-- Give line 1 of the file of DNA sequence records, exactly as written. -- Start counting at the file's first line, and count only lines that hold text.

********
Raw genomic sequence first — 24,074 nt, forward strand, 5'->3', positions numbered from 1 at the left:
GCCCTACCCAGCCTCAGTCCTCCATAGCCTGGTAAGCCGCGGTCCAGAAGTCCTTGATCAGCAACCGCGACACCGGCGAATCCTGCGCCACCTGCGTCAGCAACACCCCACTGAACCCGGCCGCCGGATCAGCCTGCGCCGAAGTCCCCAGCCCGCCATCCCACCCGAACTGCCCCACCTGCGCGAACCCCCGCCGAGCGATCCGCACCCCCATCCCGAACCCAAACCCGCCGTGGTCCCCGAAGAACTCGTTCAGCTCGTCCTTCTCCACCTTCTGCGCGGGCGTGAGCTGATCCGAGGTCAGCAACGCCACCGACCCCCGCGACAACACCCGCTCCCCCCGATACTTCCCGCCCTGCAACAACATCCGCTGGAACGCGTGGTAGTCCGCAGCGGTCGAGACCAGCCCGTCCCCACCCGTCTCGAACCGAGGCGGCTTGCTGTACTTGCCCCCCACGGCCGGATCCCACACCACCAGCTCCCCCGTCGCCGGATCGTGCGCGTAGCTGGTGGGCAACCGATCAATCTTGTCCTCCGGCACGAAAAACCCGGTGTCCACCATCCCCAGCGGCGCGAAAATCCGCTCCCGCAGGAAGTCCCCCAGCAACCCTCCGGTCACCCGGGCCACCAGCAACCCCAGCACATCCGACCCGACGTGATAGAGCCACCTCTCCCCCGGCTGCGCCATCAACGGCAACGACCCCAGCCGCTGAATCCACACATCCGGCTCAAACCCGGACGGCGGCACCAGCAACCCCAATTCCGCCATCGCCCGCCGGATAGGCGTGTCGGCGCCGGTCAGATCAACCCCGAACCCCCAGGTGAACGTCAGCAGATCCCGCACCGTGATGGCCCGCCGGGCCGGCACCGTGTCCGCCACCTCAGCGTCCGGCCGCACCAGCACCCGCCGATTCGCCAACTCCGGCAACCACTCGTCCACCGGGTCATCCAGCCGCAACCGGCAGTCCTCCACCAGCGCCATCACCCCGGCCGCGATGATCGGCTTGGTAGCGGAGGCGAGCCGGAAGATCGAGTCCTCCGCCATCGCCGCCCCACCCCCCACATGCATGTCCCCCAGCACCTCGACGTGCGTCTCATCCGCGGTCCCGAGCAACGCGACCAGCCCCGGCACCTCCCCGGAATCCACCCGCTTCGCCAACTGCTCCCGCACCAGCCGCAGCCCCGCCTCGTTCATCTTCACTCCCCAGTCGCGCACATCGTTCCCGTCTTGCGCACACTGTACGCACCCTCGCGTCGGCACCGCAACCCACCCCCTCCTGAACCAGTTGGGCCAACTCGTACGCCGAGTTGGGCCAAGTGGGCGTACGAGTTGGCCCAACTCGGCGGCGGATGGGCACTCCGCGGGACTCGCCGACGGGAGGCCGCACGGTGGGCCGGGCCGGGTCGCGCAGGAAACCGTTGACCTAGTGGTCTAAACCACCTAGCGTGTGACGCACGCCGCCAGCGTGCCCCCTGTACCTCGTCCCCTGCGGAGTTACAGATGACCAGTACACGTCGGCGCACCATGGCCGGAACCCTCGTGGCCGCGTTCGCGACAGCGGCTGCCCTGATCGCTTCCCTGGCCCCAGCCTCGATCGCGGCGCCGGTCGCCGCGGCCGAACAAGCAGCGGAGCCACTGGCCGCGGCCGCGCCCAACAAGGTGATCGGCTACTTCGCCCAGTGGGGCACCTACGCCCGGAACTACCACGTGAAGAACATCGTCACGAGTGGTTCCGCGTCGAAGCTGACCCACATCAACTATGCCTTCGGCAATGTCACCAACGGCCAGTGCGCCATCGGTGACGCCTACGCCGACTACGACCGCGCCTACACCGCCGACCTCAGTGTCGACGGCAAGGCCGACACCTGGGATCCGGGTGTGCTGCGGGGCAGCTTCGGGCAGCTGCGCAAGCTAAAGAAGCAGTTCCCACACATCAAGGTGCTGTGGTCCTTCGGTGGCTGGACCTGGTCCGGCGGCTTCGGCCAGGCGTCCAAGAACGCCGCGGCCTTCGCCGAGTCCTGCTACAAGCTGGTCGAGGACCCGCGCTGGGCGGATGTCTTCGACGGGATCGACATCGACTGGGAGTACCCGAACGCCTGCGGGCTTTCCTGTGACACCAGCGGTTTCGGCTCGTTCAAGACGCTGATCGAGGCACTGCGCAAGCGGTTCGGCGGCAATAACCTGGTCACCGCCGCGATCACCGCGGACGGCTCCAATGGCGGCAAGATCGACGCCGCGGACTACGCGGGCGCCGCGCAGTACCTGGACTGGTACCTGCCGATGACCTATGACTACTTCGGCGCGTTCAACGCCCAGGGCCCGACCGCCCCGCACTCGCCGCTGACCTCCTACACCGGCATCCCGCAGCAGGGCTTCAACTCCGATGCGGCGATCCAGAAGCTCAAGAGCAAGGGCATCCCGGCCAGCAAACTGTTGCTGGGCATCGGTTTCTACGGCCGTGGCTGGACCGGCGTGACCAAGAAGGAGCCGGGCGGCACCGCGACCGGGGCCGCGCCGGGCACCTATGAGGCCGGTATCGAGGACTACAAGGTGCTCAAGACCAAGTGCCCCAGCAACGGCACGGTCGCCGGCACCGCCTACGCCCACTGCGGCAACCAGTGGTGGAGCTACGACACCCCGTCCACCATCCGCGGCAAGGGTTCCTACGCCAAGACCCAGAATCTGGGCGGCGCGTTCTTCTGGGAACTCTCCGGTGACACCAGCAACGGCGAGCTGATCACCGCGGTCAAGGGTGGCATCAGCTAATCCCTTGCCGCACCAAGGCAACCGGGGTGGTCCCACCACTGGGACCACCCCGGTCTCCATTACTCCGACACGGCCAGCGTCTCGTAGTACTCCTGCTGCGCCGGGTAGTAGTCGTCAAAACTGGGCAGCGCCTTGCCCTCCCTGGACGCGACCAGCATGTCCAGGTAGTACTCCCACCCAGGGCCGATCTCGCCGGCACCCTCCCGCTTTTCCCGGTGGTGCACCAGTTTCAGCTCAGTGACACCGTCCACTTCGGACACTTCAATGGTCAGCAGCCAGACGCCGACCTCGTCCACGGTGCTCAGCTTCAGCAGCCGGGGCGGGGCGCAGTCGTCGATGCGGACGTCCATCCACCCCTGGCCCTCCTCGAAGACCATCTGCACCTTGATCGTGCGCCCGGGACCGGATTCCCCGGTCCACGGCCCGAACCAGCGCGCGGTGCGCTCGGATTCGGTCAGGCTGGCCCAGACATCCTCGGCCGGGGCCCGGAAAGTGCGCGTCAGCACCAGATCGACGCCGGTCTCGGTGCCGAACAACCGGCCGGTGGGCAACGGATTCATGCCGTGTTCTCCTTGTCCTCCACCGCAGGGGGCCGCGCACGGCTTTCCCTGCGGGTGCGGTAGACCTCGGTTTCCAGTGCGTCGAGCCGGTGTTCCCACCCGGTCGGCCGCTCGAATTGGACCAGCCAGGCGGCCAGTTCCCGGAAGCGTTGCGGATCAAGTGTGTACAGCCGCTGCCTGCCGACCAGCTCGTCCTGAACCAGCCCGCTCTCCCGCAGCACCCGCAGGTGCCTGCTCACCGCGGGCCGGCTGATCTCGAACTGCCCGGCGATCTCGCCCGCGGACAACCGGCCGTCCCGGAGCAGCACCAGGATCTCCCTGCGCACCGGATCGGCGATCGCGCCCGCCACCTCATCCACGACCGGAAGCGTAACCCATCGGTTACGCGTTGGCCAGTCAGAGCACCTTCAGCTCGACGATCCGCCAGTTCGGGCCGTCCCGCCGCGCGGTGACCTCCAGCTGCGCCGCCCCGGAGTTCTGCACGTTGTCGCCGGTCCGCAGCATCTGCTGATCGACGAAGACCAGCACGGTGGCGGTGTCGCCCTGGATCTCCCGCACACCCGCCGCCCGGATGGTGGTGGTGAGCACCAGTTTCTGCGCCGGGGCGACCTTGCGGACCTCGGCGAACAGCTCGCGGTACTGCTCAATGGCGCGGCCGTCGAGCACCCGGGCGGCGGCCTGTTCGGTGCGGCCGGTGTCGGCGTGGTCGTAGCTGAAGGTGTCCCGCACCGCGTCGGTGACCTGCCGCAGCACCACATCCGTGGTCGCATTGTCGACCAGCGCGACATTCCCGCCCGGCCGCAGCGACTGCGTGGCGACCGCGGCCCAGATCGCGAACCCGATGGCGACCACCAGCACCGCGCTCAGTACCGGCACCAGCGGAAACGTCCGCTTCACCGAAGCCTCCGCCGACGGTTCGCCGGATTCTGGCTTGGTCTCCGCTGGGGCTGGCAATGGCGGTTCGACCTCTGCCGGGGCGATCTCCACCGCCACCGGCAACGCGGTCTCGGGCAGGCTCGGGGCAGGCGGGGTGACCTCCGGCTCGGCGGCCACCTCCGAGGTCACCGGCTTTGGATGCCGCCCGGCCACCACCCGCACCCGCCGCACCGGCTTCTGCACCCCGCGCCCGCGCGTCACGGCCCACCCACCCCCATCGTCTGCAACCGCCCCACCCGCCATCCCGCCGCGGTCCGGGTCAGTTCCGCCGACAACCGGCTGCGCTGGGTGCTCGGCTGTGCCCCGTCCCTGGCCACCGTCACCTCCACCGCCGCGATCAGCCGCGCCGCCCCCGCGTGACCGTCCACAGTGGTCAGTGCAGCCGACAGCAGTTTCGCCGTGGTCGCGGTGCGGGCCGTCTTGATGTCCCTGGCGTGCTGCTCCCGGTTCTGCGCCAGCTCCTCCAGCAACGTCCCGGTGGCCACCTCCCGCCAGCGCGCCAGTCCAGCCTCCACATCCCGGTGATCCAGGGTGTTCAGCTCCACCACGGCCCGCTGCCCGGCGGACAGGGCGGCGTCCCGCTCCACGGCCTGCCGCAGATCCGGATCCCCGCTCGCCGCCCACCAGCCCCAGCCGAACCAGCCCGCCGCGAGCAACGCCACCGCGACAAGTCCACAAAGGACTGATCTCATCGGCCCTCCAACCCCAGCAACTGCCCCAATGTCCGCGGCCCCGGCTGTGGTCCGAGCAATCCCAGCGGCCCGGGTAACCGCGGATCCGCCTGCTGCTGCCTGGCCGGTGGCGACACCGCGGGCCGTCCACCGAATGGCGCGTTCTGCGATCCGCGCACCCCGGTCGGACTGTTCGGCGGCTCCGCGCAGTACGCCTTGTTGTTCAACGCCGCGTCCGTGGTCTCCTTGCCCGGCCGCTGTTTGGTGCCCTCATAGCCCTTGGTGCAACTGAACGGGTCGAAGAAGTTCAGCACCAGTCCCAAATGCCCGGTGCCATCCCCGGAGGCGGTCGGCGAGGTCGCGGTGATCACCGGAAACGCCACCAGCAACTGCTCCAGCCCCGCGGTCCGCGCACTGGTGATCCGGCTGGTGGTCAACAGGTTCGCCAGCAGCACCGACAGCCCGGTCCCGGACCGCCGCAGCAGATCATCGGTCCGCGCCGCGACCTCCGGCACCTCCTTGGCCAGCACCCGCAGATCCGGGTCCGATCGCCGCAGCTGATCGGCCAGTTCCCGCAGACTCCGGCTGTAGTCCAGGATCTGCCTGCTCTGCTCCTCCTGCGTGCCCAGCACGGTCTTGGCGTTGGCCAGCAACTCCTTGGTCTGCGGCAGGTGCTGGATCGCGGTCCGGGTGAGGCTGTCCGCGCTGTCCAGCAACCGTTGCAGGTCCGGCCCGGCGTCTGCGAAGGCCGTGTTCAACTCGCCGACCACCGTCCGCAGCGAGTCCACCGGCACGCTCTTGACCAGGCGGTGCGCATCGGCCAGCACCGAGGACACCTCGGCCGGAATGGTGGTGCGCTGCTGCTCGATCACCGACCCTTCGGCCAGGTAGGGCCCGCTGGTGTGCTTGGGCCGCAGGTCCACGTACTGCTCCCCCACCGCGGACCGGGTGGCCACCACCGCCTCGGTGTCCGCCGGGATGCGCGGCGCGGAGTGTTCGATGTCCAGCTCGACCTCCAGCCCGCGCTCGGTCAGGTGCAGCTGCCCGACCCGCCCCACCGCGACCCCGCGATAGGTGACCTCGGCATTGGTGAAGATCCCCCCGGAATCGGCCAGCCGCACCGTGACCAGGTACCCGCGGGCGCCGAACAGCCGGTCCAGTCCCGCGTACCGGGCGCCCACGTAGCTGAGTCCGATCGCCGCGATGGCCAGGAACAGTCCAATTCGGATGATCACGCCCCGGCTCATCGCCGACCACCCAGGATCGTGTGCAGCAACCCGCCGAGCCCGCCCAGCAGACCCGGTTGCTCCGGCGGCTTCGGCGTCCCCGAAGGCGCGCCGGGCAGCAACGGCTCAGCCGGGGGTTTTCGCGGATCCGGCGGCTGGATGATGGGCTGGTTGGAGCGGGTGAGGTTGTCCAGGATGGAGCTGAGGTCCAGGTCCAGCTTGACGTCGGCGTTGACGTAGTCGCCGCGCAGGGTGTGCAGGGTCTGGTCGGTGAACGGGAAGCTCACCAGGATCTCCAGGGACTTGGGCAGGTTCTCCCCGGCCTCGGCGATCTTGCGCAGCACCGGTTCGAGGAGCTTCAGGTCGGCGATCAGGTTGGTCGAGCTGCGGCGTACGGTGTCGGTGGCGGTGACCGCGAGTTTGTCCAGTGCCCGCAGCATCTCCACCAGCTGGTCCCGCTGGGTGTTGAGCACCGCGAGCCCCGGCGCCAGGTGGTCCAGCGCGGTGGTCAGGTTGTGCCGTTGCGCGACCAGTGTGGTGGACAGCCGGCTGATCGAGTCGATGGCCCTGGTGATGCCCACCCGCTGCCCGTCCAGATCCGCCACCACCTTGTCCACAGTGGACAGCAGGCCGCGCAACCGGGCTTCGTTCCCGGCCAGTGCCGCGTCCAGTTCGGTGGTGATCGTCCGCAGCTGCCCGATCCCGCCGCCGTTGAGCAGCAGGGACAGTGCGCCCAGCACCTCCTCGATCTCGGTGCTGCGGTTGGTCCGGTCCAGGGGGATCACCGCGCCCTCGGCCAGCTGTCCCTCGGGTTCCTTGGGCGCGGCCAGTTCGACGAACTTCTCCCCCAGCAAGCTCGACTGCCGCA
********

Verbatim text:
Raw genomic sequence first — 24,074 nt, forward strand, 5'->3', positions numbered from 1 at the left: